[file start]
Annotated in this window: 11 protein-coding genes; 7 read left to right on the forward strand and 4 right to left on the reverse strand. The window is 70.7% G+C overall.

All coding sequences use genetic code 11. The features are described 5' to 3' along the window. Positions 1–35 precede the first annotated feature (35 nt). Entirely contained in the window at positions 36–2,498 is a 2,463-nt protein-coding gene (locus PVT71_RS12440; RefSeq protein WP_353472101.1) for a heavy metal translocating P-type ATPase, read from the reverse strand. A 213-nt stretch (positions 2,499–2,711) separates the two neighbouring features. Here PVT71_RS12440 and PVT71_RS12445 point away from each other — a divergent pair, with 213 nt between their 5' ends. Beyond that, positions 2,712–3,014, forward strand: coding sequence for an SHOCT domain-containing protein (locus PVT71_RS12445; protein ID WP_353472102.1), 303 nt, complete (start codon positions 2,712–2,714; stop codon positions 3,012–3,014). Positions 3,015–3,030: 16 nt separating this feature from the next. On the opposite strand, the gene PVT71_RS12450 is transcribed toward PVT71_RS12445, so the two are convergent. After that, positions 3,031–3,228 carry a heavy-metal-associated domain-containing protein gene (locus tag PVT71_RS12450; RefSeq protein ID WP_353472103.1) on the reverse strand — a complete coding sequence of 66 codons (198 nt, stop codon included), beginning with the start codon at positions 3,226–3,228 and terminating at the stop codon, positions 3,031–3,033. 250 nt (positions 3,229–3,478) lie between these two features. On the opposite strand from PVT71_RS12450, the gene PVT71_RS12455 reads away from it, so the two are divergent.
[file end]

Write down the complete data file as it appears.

Annotated in this window: 11 protein-coding genes; 7 read left to right on the forward strand and 4 right to left on the reverse strand. The window is 70.7% G+C overall.

All coding sequences use genetic code 11. The features are described 5' to 3' along the window. Positions 1–35 precede the first annotated feature (35 nt). Entirely contained in the window at positions 36–2,498 is a 2,463-nt protein-coding gene (locus PVT71_RS12440; RefSeq protein WP_353472101.1) for a heavy metal translocating P-type ATPase, read from the reverse strand. A 213-nt stretch (positions 2,499–2,711) separates the two neighbouring features. Here PVT71_RS12440 and PVT71_RS12445 point away from each other — a divergent pair, with 213 nt between their 5' ends. Beyond that, positions 2,712–3,014, forward strand: coding sequence for an SHOCT domain-containing protein (locus PVT71_RS12445; protein ID WP_353472102.1), 303 nt, complete (start codon positions 2,712–2,714; stop codon positions 3,012–3,014). Positions 3,015–3,030: 16 nt separating this feature from the next. On the opposite strand, the gene PVT71_RS12450 is transcribed toward PVT71_RS12445, so the two are convergent. After that, positions 3,031–3,228 carry a heavy-metal-associated domain-containing protein gene (locus tag PVT71_RS12450; RefSeq protein ID WP_353472103.1) on the reverse strand — a complete coding sequence of 66 codons (198 nt, stop codon included), beginning with the start codon at positions 3,226–3,228 and terminating at the stop codon, positions 3,031–3,033. 250 nt (positions 3,229–3,478) lie between these two features. On the opposite strand from PVT71_RS12450, the gene PVT71_RS12455 reads away from it, so the two are divergent.